Hello father Poetry
These kids are always insisting
Their words are incendiary
"His father is nonexisting."
Mother speaks your name
She sings your praise
Tells me you're the god of flame
Which has left my heart agaze.
So I come to ask, father
For some proof of our bloodline
I don't want to bother
I just need something, a sign.
"Hello little one, 'tis true
I will grant you validation
One that I can't undo
Let this be proof of our relation."
"O' father how giddy my viens
A cure to this disparage
Can I take the reins?
Let me steer the carriage."
"Not even Zeus can control
This golden chariot drawn by steeds.
Only the dark horizon I can patrol
But one promise that I can't break was agreed.
Take care now and heed this warning.
Take a firm grip and don't let the reins slip
You are the bringer of morning
Sailing the horizon like a cosmic ship."
"Thank you father, this is all I will ask.
This will cauterize those words so forlorn
And bring sunshine for all to bask
Now watch me with this gold I adorn."
So off I went with sunshine in tow
O' how this sunshine was a'glow
Look at the burning horizon how the fire river did flow
The horses bucked, a grip loosed a fate my father did know.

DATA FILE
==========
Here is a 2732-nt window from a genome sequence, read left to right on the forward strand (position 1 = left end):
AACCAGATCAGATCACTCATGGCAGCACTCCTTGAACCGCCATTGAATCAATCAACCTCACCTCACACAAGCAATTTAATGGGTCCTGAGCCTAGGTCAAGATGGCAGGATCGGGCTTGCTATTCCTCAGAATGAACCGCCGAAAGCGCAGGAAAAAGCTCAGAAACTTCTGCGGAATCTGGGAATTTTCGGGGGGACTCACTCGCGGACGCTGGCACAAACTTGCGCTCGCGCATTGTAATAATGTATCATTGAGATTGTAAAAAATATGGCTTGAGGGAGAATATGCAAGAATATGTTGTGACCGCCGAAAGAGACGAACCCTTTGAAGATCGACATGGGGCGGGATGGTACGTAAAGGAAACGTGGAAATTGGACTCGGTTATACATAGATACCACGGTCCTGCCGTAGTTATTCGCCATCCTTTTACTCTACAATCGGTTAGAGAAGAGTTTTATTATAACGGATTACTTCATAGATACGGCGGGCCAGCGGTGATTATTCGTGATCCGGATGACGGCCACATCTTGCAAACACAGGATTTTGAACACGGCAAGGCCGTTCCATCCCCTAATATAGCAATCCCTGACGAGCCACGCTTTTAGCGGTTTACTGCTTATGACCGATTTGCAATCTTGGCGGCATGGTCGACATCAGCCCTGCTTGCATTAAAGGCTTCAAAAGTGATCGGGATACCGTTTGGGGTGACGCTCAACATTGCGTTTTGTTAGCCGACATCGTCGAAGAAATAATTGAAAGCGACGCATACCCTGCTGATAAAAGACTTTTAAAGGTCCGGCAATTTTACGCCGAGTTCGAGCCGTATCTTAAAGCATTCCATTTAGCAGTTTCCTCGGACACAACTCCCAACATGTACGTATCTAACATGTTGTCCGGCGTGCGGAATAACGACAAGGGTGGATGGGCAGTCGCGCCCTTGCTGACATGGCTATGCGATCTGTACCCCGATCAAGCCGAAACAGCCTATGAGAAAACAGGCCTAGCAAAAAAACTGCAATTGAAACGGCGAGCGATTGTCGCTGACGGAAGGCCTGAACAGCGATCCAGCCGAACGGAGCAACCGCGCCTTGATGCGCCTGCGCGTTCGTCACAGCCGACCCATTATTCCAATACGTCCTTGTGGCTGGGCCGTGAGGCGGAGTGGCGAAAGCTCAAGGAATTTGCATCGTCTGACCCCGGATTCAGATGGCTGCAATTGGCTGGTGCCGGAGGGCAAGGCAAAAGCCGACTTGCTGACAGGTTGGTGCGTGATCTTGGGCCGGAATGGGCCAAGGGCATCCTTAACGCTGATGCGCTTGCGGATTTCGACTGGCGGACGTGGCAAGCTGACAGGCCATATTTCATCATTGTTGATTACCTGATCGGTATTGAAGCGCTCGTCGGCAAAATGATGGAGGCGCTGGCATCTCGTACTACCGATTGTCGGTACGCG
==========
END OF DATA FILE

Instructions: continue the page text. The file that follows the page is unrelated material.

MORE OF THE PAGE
Nothing I could do but dive down
Setting fire to Africa's lush vegetation
Scorching the lands turning green to brown
A lightning bolt struck, for I caused this ruination.
Now I sleep among the wine dark sea
Epitaph that reads:
"Here Phaethon lies who in the sun-god's chariot fared.
And though greatly he failed, more greatly he dared."
Sometime around vespers or matins, still dreaming or about to—
swimming spaceless beyond the stretch where vision is blindness
where photons tumble like Phaethon from his chariot afire
Where time beats that archetypal
echo of rhymed nothingness
pulsing through ALL verse
Except to those returning soul-side
grooving to the hush between the beats—
the authors of such co-labours as these
Vespers, evening prayers. Matins, morning prayers, morning birdsong.
Phaëthon [fey-uh-thuh n, -thon] In Greek Mythology Phaëthon is the son of Helios, the sun deity. Phaëthon borrowed the chariot of the sun and drove it too close to the earth where Zeus killed him with a thunderbolt to save the world.
Not all poems survive. I've lost a few and let others go. My current collection of poems is available on Kindle and in paperback. It is called "3201 e's" (that is approximately how many e's are in the manuscript which is a very unpoetic title but a reflection on the creation of poetry by common means.)
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